BISMARCK — The North Dakota Department of Health on Thursday, May 21, announced 134 new cases of COVID-19. It's the highest number of cases confirmed in a single day of the pandemic and the second consecutive day with a new case count over 100.

The department also confirmed the deaths of a man in his 90s and another in his 70s from the illness. Both men were residents of Cass County, which includes the Fargo area and has seen the bulk of the state's COVID-19 cases. Like every other victim of the illness in North Dakota, the men had underlying health conditions, according to the department.

Fifty-one North Dakotans, including 40 residents of Cass County, have now died from the illness that has claimed more than 93,000 lives nationwide.

Forty of the deaths in the state have come in nursing homes and other long-term care facilities, which are viewed as particularly susceptible to deadly outbreaks of COVID-19 because many residents are 65 or older and have underlying conditions.

A total of 2,229 North Dakota residents have tested positive, but 60% have recovered from the illness. There are 39 residents hospitalized with the illness, up one from Wednesday.

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Ninety-three of the new cases Thursday came from Cass County. The county now has 1,370 known cases, but the department reports that about 55% of the infected residents in the county have recovered. About two-thirds of currently infected North Dakotans reside in Cass County.

Nine of the new Cass County cases are tied to residents and employees of nursing homes in Fargo, including three new cases each from Villa Maria and Pioneer House Assisted Living. The rest of the new cases are not detailed in the information given out by the health department.

Desi Fleming, director of Fargo Cass Public Health and the recently formed Red River COVID-19 Task Force, said local health officials are dedicating all their energy to targeted testing on vulnerable residents, high-risk workers and people who have been identified as close contacts of other COVID-19 patients.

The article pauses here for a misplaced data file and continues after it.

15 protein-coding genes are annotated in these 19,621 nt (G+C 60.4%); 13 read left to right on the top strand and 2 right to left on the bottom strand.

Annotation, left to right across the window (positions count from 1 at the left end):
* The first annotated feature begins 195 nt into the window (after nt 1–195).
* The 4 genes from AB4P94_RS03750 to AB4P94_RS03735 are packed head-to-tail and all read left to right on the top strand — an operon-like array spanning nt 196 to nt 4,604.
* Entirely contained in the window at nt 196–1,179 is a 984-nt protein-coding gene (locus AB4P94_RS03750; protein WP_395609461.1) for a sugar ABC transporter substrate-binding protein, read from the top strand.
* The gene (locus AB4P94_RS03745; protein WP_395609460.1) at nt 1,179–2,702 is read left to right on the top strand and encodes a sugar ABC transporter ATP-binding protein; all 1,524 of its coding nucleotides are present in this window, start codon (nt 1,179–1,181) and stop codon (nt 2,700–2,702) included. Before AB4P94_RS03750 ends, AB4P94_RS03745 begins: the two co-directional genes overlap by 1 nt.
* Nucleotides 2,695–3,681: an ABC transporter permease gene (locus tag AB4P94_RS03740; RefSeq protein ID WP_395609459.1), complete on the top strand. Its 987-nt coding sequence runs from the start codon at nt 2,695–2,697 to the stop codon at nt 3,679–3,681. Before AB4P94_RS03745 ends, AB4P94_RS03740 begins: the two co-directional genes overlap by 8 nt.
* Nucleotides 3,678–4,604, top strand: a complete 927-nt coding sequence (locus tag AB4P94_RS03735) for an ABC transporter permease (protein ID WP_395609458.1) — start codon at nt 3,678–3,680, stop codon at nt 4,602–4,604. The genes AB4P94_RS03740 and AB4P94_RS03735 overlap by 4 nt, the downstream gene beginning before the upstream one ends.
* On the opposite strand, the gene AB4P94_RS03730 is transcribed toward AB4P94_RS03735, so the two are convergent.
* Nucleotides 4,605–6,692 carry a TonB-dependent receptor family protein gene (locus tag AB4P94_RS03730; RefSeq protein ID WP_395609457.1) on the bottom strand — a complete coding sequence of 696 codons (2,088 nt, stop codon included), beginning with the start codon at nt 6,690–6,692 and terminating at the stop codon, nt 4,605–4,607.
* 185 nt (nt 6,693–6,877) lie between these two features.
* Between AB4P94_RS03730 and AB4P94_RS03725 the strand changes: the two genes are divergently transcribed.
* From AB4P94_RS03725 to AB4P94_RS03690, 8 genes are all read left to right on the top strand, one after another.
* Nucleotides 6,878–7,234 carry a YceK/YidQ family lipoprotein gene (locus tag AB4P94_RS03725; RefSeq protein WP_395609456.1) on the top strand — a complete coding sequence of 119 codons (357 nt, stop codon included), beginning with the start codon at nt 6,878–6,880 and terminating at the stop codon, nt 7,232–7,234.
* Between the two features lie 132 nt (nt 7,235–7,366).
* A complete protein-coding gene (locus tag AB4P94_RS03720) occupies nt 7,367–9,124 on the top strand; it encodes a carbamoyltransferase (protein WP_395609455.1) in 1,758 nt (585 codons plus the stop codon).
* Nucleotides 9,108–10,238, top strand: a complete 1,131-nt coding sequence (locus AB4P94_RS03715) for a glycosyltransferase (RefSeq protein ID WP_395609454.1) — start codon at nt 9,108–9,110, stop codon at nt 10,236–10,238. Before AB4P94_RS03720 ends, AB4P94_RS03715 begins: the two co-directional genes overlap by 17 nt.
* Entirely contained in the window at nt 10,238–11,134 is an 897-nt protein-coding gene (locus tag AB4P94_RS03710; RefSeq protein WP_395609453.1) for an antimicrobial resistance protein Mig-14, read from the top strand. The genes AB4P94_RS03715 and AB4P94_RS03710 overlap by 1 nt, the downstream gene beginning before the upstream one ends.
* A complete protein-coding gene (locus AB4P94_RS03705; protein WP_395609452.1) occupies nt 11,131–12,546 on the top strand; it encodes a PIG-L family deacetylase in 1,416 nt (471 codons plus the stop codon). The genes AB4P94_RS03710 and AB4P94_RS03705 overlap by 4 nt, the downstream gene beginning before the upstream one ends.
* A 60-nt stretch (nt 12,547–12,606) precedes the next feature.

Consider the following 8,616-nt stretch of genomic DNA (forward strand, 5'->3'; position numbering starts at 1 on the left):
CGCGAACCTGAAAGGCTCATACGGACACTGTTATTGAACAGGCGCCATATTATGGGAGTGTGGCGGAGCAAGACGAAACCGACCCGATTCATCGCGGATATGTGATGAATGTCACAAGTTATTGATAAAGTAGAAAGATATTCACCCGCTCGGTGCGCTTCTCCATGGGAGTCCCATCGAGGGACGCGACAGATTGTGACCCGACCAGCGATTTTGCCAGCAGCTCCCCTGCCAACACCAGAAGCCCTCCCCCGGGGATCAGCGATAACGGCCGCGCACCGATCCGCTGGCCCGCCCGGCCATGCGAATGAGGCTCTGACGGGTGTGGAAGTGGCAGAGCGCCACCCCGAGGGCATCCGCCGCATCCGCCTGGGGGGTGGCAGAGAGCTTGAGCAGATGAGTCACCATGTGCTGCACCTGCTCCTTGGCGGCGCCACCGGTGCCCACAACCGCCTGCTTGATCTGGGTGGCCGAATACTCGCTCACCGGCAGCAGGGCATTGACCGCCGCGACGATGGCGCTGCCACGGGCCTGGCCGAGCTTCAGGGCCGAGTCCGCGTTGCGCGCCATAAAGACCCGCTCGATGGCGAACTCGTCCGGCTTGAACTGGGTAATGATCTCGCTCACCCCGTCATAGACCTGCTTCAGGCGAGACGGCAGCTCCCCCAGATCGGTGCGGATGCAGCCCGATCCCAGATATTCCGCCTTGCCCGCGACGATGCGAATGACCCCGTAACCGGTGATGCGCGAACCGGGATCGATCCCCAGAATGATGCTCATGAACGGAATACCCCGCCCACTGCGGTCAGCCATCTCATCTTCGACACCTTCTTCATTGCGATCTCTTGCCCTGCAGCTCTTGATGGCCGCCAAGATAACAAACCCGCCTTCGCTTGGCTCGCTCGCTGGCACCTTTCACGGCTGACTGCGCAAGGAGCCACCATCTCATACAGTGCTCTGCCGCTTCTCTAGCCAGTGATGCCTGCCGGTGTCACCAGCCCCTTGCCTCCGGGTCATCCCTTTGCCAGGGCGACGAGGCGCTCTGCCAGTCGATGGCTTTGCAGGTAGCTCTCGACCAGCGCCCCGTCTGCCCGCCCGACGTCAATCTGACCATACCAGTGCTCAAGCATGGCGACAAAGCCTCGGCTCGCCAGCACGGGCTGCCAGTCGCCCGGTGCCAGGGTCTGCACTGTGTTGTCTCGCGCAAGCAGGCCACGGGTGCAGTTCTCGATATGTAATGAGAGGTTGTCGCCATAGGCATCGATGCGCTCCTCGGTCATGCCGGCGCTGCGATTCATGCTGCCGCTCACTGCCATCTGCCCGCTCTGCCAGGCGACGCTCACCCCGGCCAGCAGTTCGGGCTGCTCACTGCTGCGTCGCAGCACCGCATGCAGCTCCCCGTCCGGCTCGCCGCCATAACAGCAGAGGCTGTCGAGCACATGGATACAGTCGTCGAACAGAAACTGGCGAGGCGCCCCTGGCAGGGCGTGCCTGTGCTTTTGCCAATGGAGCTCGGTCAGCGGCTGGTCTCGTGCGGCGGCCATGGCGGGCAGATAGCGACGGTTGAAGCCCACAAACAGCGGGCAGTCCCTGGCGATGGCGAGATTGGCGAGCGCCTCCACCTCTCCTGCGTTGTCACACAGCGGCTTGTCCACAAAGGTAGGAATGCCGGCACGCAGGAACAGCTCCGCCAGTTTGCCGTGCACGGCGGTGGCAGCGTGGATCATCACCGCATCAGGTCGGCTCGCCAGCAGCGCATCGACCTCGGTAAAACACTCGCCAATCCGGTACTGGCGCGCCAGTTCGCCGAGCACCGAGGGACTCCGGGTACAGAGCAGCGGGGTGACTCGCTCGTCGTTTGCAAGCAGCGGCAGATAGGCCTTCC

Fleming said the local strategy shifted away two weeks ago from large-scale testing events that are open to the general population, like the ones completed at the Fargodome last month, because they are much less effective in finding positives than targeted testing. She noted that testing resources could've been better used in the first month and a half of the pandemic when the state performed a considerable amount of "surveillance testing" on random sections of the public.

The new local strategy also includes regular testing of nursing home and other direct care workers, who are essentially the only linkage between the general public and the vulnerable populations inside the facilities, Fleming said.

Twenty-four of the new cases Thursday came from Ward County, which encompasses Minot. The first known cases of the illness came in the county, but the area has seen few cases over the last month. The county now has 53 known cases, but 21 residents have recovered.

The other 17 new cases Thursday came from Bottineau, Burleigh Emmons, Mercer, Morton, Pierce, Ramsey and Richland counties.

The state announced more than 2,750 test results Thursday, marking one of the highest testing totals of the pandemic. About 700 of the people in the latest batch had previously been tested for the virus. Gov. Doug Burgum has stated that he would like to see regular testing of vulnerable residents, especially those living in nursing homes and other long-term care facilities.

A total of nearly 75,000 tests have been performed, but some residents have been tested more than once.

Burgum said the state and its health care providers aim to perform 4,000 tests per day by the end of the month. He has maintained throughout the pandemic that widespread available testing is the key to restoring normalcy to work and home life.

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